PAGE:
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Nicholas Weeks
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Re: The Intentions of Lord Buddha's Teachings

Post by Nicholas Weeks »

Thanks for pointing that quote out Drolma. Sharing such Dhamma Gems uplifts us all - almost all that is.
Dhamma is against the stream of common thought, deep, subtle, difficult, delicate, unseen by passion’s slaves cloaked in the murk of ignorance. Vipassī Buddha
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tiltbillings
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Re: The Intentions of Lord Buddha's Teachings

Post by tiltbillings »

Drolma wrote:I beg your pardon.

What in the world is nasty about this? I'm learning about Theravada pretty much for the first time, have stated as much in other posts, and I'm writing in the "Exploring Theravada" section.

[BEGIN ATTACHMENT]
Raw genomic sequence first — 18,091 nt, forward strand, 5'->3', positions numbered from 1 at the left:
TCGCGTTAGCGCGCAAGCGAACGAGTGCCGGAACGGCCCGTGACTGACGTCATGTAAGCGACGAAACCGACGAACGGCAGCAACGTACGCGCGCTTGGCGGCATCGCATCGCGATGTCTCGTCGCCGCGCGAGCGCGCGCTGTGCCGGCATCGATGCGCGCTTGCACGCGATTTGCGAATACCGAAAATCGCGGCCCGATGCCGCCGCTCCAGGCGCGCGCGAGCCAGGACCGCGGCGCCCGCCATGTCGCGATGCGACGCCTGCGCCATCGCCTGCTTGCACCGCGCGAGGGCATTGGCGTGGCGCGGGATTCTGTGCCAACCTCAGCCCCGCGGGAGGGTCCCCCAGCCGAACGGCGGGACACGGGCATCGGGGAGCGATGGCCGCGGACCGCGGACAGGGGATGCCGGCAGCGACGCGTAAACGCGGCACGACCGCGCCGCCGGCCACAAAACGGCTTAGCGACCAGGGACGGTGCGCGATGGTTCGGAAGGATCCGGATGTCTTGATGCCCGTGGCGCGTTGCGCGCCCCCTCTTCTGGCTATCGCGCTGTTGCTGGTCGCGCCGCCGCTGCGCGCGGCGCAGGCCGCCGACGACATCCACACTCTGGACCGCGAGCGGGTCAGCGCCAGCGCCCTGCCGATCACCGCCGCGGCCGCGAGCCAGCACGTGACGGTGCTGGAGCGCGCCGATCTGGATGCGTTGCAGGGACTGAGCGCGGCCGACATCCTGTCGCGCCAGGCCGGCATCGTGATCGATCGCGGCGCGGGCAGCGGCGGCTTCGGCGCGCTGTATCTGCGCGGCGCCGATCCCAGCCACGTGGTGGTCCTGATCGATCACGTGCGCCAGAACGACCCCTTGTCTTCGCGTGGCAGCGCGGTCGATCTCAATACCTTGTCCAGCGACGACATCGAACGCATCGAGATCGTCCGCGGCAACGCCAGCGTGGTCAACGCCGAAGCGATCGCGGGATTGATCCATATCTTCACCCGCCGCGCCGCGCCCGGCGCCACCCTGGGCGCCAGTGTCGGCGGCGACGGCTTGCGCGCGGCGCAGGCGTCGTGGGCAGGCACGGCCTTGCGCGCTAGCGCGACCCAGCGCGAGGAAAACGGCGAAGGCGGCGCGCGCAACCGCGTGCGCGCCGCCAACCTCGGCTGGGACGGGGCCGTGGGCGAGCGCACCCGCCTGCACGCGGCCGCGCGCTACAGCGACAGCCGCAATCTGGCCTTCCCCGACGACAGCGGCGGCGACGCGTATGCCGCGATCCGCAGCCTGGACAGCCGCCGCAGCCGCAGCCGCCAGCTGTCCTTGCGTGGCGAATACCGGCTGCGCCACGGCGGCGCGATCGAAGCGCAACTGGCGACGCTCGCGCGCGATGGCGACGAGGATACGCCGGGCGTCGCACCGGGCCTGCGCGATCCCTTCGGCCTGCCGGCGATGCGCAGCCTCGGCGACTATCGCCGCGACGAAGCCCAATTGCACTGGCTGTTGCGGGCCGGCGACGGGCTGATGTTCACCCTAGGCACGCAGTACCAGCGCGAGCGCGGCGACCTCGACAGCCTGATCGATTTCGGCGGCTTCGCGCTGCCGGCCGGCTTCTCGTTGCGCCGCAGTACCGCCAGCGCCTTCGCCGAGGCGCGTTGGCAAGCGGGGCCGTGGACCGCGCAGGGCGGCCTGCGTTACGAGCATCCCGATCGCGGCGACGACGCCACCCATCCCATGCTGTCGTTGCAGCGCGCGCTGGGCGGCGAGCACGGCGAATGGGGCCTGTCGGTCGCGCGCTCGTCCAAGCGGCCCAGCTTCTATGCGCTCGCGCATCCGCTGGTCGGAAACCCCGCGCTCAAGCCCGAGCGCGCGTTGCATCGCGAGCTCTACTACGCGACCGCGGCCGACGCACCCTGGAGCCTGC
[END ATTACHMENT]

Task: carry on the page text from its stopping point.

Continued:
I just found a neat passage today in a book that Stuka recommended to me, and I wanted to share because it relates to what I've learned in other traditions.

There is not a thing wrong with your post. Actually, I appreciate the point you are making.
>> Do you see a man wise [enlightened/ariya] in his own eyes? There is more hope for a fool than for him.<< -- Proverbs 26:12

This being is bound to samsara, kamma is his means for going beyond. -- SN I, 38.

“Of course it is happening inside your head, Harry, but why on earth should that mean that it is not real?” HPatDH p.723
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Cittasanto
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Re: The Intentions of Lord Buddha's Teachings

Post by Cittasanto »

Hi
this is a very interesting question as it isn't just about the intention of the Buddha but that of the teachers or monks of his teachings